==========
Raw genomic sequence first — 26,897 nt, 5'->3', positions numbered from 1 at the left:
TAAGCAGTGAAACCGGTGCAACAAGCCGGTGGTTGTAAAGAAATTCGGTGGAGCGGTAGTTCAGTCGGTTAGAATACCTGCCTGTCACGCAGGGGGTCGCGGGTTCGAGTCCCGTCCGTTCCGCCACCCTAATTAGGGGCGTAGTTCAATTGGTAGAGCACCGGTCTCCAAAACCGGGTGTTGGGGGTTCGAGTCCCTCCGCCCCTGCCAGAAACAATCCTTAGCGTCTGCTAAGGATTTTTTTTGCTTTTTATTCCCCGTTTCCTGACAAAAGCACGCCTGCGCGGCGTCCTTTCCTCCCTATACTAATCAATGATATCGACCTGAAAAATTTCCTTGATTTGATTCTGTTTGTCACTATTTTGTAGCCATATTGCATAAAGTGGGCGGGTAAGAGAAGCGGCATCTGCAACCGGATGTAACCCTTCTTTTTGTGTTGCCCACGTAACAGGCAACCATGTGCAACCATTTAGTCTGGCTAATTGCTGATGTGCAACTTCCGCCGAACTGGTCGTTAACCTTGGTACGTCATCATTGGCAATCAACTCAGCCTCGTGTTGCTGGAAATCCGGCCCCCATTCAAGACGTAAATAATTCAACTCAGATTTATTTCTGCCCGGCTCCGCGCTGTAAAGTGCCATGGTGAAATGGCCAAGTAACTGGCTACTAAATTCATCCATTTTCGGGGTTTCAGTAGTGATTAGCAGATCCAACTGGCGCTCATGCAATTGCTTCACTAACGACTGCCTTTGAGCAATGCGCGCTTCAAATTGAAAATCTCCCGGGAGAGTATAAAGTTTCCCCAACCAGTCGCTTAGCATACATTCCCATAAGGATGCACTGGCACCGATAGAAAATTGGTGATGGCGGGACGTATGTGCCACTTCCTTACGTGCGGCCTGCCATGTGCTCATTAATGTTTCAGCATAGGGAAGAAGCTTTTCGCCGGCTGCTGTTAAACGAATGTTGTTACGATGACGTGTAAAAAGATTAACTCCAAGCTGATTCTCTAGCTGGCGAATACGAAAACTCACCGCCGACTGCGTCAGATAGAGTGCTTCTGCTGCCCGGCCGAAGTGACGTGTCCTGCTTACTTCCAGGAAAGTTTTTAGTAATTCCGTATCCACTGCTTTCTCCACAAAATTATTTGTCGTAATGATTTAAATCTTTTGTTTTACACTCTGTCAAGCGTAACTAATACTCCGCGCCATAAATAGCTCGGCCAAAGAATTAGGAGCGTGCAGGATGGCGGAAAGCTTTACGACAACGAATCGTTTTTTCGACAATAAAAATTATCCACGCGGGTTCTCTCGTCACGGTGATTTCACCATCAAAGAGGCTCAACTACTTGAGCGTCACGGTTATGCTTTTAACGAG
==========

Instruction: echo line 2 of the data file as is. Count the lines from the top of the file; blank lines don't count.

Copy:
TAAGCAGTGAAACCGGTGCAACAAGCCGGTGGTTGTAAAGAAATTCGGTGGAGCGGTAGTTCAGTCGGTTAGAATACCTGCCTGTCACGCAGGGGGTCGCGGGTTCGAGTCCCGTCCGTTCCGCCACCCTAATTAGGGGCGTAGTTCAATTGGTAGAGCACCGGTCTCCAAAACCGGGTGTTGGGGGTTCGAGTCCCTCCGCCCCTGCCAGAAACAATCCTTAGCGTCTGCTAAGGATTTTTTTTGCTTTTTATTCCCCGTTTCCTGACAAAAGCACGCCTGCGCGGCGTCCTTTCCTCCCTATACTAATCAATGATATCGACCTGAAAAATTTCCTTGATTTGATTCTGTTTGTCACTATTTTGTAGCCATATTGCATAAAGTGGGCGGGTAAGAGAAGCGGCATCTGCAACCGGATGTAACCCTTCTTTTTGTGTTGCCCACGTAACAGGCAACCATGTGCAACCATTTAGTCTGGCTAATTGCTGATGTGCAACTTCCGCCGAACTGGTCGTTAACCTTGGTACGTCATCATTGGCAATCAACTCAGCCTCGTGTTGCTGGAAATCCGGCCCCCATTCAAGACGTAAATAATTCAACTCAGATTTATTTCTGCCCGGCTCCGCGCTGTAAAGTGCCATGGTGAAATGGCCAAGTAACTGGCTACTAAATTCATCCATTTTCGGGGTTTCAGTAGTGATTAGCAGATCCAACTGGCGCTCATGCAATTGCTTCACTAACGACTGCCTTTGAGCAATGCGCGCTTCAAATTGAAAATCTCCCGGGAGAGTATAAAGTTTCCCCAACCAGTCGCTTAGCATACATTCCCATAAGGATGCACTGGCACCGATAGAAAATTGGTGATGGCGGGACGTATGTGCCACTTCCTTACGTGCGGCCTGCCATGTGCTCATTAATGTTTCAGCATAGGGAAGAAGCTTTTCGCCGGCTGCTGTTAAACGAATGTTGTTACGATGACGTGTAAAAAGATTAACTCCAAGCTGATTCTCTAGCTGGCGAATACGAAAACTCACCGCCGACTGCGTCAGATAGAGTGCTTCTGCTGCCCGGCCGAAGTGACGTGTCCTGCTTACTTCCAGGAAAGTTTTTAGTAATTCCGTATCCACTGCTTTCTCCACAAAATTATTTGTCGTAATGATTTAAATCTTTTGTTTTACACTCTGTCAAGCGTAACTAATACTCCGCGCCATAAATAGCTCGGCCAAAGAATTAGGAGCGTGCAGGATGGCGGAAAGCTTTACGACAACGAATCGTTTTTTCGACAATAAAAATTATCCACGCGGGTTCTCTCGTCACGGTGATTTCACCATCAAAGAGGCTCAACTACTTGAGCGTCACGGTTATGCTTTTAACGAG